What are You doing to Help?

Title What are You doing to Help?
Creator Gordon Grant
Date 1919
Format 25 x 37 in
Description Gordon Grant’s poster, “What are You doing to Help?'” is typical of many World War I era posters urging Americans to support the American Red Cross. The Red Cross supplied many of the nurses who served abroad with the American army, and also provided medical supplies, including those made by women Red Cross volunteers on the home front. There were numerous Red Cross fund-raising campaigns during the war and this poster likely accompanied one of them. The black and white image features a lovely woman dressed in a Red Cross nursing uniform. Her eyes seem to engage the viewer, as does her outstretched right hand. She is the focus here, a point emphasized by the black shading behind her; but the wounded soldier is crucial as well. With bandaged head and eyes and an arm in a sling, he graphically represents the damage warfare inflicts, and yet, as is customary with war propaganda, the wounded soldier maintains his dignity. Many other Red Cross posters send a similar message of a strong, nurturing (even maternal) woman helping a vulnerable wounded man. The text is simple but dramatic. The artist uses bold capital letters, especially pronounced in the words “YOU” and “HELP,” thus reinforcing the visual message of engaging the viewer with the need to support the Red Cross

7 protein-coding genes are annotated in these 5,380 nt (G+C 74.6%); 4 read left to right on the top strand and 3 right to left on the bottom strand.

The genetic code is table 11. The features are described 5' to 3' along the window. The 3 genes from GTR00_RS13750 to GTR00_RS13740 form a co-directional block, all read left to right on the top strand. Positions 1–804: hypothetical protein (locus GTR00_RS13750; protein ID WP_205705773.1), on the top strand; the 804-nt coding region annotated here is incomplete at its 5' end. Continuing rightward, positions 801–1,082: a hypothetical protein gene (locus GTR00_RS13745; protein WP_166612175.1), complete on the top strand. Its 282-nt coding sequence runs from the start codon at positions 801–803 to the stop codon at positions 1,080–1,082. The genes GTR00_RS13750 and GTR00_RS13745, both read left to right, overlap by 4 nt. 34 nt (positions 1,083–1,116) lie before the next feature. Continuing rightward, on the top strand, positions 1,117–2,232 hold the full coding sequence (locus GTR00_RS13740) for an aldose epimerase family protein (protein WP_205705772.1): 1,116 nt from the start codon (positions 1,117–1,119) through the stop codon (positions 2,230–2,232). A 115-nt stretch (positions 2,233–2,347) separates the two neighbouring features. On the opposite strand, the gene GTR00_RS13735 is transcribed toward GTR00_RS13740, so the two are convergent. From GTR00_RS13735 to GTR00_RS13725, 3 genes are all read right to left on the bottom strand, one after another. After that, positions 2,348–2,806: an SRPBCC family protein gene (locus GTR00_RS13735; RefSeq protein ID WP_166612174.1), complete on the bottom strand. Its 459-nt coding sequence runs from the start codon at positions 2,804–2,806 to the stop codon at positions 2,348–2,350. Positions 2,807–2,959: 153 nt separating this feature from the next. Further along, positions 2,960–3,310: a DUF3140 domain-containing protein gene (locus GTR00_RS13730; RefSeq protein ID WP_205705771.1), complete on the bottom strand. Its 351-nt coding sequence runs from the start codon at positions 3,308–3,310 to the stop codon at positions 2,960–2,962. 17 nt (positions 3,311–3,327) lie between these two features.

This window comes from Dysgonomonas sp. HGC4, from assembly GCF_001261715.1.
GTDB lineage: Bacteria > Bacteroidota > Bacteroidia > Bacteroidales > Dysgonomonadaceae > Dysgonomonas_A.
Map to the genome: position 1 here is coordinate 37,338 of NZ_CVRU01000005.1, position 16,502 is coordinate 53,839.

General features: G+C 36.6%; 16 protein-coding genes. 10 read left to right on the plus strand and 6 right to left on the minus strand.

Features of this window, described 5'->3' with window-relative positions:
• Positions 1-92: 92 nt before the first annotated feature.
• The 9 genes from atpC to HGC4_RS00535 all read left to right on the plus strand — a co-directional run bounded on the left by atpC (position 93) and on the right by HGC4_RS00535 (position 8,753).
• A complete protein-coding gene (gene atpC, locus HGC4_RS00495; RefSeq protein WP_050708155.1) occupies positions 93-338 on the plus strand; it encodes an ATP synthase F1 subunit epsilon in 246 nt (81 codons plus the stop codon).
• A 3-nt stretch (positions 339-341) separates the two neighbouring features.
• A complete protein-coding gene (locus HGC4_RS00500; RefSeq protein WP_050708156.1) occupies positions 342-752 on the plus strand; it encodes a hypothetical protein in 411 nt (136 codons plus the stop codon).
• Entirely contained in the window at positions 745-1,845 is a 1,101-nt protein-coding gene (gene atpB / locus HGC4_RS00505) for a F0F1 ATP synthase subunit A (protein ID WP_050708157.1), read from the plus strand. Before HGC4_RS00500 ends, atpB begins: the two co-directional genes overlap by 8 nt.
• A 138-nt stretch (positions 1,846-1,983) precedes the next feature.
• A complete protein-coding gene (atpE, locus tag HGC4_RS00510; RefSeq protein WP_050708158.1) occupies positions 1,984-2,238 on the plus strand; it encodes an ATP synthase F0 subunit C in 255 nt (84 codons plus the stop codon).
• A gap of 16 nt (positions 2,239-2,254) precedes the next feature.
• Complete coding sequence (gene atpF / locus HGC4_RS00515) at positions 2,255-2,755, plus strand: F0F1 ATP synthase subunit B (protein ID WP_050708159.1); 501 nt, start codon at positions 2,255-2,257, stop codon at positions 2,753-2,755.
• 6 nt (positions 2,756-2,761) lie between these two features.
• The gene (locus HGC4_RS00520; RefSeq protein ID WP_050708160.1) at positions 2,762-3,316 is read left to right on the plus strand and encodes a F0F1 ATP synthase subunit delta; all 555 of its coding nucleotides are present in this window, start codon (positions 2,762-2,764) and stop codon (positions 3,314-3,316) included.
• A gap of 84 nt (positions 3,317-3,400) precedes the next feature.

By Dr. Lynn Dumenil, author of The Second Line of Defense: American Women and World War I.

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